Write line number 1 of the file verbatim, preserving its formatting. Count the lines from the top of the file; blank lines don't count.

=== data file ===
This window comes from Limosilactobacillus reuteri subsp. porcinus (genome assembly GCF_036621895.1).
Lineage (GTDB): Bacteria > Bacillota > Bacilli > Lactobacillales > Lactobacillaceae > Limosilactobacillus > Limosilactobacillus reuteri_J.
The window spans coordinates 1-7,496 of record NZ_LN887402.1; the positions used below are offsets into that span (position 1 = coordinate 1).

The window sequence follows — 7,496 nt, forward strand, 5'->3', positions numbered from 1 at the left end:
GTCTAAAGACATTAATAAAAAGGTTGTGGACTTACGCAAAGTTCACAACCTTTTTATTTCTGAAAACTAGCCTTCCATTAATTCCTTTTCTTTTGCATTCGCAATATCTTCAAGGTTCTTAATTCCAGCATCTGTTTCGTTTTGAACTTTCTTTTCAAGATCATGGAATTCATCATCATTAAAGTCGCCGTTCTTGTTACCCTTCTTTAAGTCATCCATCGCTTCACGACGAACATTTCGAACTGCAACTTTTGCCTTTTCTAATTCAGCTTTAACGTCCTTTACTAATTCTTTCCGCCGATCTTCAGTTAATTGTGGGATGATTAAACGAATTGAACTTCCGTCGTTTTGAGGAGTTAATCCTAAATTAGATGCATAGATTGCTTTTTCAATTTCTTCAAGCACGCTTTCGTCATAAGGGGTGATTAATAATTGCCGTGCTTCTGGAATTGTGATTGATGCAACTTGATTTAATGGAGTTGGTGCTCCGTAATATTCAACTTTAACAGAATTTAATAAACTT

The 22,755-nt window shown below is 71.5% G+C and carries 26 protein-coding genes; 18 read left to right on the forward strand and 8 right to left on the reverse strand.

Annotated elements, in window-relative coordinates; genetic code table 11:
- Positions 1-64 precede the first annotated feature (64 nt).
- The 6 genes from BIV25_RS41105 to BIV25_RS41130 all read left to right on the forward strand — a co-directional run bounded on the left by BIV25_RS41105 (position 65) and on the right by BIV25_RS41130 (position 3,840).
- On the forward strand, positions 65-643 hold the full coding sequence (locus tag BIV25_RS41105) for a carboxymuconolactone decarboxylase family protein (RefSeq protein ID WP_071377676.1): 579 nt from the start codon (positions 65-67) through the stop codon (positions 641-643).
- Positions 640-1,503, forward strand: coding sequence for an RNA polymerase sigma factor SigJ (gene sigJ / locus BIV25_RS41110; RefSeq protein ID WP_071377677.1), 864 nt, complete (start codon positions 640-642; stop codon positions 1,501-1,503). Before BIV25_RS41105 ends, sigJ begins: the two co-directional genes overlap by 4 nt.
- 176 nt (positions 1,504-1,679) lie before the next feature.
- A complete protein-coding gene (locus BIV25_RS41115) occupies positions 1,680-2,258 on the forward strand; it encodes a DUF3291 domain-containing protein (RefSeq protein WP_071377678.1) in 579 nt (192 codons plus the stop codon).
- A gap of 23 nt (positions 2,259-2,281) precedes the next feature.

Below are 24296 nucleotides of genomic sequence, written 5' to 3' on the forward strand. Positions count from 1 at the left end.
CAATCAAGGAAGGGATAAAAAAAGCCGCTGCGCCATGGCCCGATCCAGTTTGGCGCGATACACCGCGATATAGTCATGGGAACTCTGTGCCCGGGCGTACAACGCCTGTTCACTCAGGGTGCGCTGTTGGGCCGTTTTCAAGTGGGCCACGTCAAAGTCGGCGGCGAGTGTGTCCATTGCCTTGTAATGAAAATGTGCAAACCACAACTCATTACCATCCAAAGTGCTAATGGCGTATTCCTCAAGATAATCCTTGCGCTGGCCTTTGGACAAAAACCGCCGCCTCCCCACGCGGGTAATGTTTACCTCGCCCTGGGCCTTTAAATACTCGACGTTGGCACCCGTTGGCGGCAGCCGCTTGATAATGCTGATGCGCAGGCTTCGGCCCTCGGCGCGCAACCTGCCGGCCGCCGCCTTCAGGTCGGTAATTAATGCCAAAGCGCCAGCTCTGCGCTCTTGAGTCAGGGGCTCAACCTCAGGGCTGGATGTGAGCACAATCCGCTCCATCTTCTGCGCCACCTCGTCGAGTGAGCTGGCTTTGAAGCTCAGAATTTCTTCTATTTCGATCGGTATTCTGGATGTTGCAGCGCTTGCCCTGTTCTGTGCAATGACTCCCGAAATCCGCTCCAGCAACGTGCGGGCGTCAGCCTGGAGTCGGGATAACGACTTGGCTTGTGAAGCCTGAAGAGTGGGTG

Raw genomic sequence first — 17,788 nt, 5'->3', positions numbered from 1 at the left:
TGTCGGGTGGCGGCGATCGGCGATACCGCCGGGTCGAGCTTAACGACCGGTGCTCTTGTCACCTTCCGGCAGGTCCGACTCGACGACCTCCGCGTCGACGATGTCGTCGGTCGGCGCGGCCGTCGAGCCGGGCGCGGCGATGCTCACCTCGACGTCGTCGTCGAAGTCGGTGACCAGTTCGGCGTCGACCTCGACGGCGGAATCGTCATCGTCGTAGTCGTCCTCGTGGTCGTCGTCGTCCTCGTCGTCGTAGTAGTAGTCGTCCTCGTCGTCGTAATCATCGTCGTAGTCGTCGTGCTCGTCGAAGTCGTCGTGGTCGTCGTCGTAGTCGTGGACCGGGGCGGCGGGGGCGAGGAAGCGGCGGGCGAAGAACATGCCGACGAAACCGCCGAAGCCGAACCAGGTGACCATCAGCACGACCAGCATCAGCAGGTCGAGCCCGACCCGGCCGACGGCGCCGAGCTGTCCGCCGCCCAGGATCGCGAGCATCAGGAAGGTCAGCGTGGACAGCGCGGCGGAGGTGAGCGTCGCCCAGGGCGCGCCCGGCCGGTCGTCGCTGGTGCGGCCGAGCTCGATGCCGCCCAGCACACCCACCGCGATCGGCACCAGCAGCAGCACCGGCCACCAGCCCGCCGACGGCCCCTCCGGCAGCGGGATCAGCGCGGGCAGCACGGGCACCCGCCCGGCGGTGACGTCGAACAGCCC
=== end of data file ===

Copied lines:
This window comes from Limosilactobacillus reuteri subsp. porcinus (genome assembly GCF_036621895.1).